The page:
But most varieties contain as much as 50% of the daily recommended intake of sodium per day for a person, which is simply too much for a dog. Your pet’s kibble is also likely to contain small amounts of salt, so your pup really doesn’t need the extra. 

Too much fat

To make fish pies palatable, lots of manufacturing brands these days add oils and animal fat to their recipes. While that might make them more delicious, it also increases the number of calories and the amount of cholesterol and saturated fat in a serving of fish pie. 

So, if you do not want your dog to risk becoming overweight or obese (a problem that’s more likely to affect spayed and neutered dogs), you should avoid giving them store-bought fish pie. 

Not enough healthy nutrients

In the end, fish pie is not the best type of food to give to your dog nutrition-wise. And the reason we’re saying this is that the potatoes or other fillings, along with the crust, make up too much of the recipe and don’t contain enough vitamins, minerals, or even protein compared to your dog’s normal food. 

dog licking his nose

How Much Fish Pie Can My Dog Eat?

While most fish pie varieties are not going to put your dog’s health in danger whatsoever, you should check the label for any problematic ingredients such as onion, garlic, any other condiments or spices, or artificial sweeteners (yes, some fish pie recipes contain xylitol!). 

If the product otherwise seems safe, one tablespoon per week should be safe for most dogs. Nevertheless, since this is not the best type of food to give to your pet, you should consider avoiding it altogether

How to Prepare and Serve Fish Pie to Your Dog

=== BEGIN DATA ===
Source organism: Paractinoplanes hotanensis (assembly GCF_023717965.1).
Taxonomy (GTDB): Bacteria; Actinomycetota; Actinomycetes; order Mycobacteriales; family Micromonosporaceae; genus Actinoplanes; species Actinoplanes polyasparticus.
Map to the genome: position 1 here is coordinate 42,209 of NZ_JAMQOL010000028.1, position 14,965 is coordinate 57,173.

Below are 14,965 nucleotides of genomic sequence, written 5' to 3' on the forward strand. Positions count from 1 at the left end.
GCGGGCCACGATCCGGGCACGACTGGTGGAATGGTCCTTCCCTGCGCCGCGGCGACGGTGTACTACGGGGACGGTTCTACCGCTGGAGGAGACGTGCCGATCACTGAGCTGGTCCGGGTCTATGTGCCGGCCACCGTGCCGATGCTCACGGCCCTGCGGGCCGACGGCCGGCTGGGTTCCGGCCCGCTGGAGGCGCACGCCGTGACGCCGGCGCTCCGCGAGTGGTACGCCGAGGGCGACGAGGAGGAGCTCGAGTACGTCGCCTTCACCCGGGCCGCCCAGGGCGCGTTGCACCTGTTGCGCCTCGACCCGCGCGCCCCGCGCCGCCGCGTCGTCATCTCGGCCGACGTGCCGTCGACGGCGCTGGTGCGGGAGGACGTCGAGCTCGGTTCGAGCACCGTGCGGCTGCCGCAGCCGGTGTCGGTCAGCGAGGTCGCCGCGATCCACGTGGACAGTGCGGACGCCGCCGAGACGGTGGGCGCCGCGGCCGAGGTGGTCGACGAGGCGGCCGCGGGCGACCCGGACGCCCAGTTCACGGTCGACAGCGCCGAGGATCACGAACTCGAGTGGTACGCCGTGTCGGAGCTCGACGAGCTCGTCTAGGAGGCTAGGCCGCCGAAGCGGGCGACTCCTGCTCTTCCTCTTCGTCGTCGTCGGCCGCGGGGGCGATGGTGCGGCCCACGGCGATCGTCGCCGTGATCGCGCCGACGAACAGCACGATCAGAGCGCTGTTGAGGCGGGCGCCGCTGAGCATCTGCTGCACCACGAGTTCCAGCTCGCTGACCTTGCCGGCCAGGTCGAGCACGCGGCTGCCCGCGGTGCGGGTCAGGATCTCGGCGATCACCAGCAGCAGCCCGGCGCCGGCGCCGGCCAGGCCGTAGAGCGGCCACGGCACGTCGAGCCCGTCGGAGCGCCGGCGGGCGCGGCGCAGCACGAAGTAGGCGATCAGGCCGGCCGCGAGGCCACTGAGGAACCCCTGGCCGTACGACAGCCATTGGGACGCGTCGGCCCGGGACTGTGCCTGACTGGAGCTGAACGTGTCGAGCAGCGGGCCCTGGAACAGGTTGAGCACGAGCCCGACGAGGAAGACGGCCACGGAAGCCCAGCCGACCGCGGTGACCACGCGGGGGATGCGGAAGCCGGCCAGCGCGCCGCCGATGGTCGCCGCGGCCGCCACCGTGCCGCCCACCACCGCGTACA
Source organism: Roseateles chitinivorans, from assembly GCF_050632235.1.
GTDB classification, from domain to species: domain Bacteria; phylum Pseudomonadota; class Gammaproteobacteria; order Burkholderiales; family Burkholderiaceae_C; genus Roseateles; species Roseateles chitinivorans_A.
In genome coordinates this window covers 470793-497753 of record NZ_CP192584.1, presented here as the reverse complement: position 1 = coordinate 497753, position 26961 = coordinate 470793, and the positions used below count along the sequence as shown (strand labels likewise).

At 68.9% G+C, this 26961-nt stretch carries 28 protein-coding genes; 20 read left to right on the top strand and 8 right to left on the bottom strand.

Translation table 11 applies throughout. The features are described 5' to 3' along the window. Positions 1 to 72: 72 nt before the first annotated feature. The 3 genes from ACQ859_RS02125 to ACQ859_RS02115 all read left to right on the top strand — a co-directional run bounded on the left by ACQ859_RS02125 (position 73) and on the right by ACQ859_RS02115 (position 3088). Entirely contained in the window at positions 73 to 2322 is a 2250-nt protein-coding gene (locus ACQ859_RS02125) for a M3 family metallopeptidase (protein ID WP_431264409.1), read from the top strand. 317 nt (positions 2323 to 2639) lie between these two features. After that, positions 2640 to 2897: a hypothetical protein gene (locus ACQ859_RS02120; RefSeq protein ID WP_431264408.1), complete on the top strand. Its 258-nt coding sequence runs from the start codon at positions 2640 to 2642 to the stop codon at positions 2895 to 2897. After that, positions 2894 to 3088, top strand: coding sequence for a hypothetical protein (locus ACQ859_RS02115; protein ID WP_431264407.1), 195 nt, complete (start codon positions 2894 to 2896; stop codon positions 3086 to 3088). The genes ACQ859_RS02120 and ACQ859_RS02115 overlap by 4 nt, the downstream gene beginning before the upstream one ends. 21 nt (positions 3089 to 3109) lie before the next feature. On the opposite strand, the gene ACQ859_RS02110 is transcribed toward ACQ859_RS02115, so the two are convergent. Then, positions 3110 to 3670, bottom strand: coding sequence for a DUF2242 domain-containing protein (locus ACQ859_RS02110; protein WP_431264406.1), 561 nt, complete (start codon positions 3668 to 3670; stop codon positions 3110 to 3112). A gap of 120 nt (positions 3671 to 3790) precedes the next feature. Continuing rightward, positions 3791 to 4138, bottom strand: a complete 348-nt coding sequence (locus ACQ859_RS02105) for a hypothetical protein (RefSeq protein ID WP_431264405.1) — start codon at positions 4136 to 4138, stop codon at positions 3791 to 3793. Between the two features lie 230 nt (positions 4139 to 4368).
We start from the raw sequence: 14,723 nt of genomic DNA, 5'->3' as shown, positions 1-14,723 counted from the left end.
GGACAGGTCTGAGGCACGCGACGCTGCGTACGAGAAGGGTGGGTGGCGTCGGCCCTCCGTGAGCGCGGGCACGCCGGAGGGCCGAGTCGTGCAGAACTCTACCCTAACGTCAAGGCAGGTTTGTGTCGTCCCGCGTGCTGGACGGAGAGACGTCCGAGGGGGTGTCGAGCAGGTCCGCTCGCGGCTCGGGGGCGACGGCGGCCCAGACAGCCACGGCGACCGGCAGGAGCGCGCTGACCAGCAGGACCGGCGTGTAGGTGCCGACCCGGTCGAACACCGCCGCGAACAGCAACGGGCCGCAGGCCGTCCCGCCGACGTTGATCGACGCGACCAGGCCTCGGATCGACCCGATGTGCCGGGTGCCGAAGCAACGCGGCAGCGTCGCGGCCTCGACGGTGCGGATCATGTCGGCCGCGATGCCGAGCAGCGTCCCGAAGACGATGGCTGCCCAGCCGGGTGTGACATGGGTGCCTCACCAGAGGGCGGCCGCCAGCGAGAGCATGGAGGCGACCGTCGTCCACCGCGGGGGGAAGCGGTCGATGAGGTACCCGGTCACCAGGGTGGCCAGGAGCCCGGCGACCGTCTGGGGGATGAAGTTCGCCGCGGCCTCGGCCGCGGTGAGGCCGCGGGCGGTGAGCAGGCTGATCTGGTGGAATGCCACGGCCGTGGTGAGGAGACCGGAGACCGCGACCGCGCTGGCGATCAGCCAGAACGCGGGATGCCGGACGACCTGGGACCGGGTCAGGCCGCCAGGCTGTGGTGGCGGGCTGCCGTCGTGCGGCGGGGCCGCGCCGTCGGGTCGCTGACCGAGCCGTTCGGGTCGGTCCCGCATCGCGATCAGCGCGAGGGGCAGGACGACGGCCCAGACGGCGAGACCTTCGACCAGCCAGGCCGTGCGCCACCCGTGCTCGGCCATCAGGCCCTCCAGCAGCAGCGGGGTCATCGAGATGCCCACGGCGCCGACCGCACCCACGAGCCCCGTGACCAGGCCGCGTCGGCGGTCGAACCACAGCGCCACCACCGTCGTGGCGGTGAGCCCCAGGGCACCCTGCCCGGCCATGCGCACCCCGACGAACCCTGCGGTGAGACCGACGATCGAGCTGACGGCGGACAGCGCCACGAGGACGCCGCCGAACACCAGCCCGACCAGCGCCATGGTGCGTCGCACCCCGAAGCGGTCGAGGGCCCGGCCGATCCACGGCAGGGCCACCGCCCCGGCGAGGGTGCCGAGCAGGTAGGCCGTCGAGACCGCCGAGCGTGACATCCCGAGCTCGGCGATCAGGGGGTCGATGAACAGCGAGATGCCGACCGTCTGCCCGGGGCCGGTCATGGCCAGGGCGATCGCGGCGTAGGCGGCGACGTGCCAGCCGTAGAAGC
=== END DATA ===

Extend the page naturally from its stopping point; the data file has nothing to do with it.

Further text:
If your dog is a massive fish lover and there’s no way of going about things, you could try to make your own fish pie at home. 

Use only safe ingredients such as those we’ve already mentioned (carrots, pumpkin, sweet potatoes), and for the crust, you can use whole grain flour or an alternative made from oats.

Dogs don’t do well with a lot of grain in their diet, and they can experience bloating, diarrhea, or even vomiting as a result. Do not use any seasonings or spices whatsoever to make sure that the resulting dish is completely safe for dogs. 


So, can dogs eat fish pie? In most cases, yes, but it is not the best food to give to a dog. 

If you have to, make your own at home, and prepare it using only dog-safe ingredients. Don’t add any salt, starch, condiments, or spices, and use healthier alternatives instead of reaching for a bag of regular potatoes and your bag of all-purpose flour. 


  1. Household Food Items Toxic to Dogs and Cats, Cristina Cortinovis et al, 2016
  2. Obesity induced by a high-fat diet is associated with reduced brain insulin transport in dogs, K. J. Kaiyala et al, 2000

Leave a Comment

Cristina Vulpe

Cristina Vulpe

As a veterinarian and a cat guardian, Cristina Vulpe holds a Ph.D. in veterinary oncology. She loves writing about feline pathology, parasitology, and infectious diseases, but she also cares deeply about animal nutrition and welfare. When she isn't writing, you can always find her in the company of her cat and a good book.
Iasi, Romania